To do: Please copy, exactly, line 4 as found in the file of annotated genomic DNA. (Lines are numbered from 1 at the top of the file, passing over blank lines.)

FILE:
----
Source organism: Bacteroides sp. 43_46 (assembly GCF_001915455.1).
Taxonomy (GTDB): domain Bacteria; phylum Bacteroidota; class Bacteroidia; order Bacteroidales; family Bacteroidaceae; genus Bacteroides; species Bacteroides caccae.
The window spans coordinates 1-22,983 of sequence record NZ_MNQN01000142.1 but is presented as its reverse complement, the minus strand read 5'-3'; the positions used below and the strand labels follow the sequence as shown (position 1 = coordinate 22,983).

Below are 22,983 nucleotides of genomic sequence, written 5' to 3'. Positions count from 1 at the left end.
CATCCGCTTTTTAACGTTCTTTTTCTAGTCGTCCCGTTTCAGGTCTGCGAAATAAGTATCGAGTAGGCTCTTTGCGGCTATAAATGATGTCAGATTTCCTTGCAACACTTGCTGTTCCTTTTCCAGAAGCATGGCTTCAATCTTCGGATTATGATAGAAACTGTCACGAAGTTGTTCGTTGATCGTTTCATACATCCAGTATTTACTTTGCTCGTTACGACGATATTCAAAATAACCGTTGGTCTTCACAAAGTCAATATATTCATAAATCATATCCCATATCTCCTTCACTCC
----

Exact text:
Below are 22,983 nucleotides of genomic sequence, written 5' to 3'. Positions count from 1 at the left end.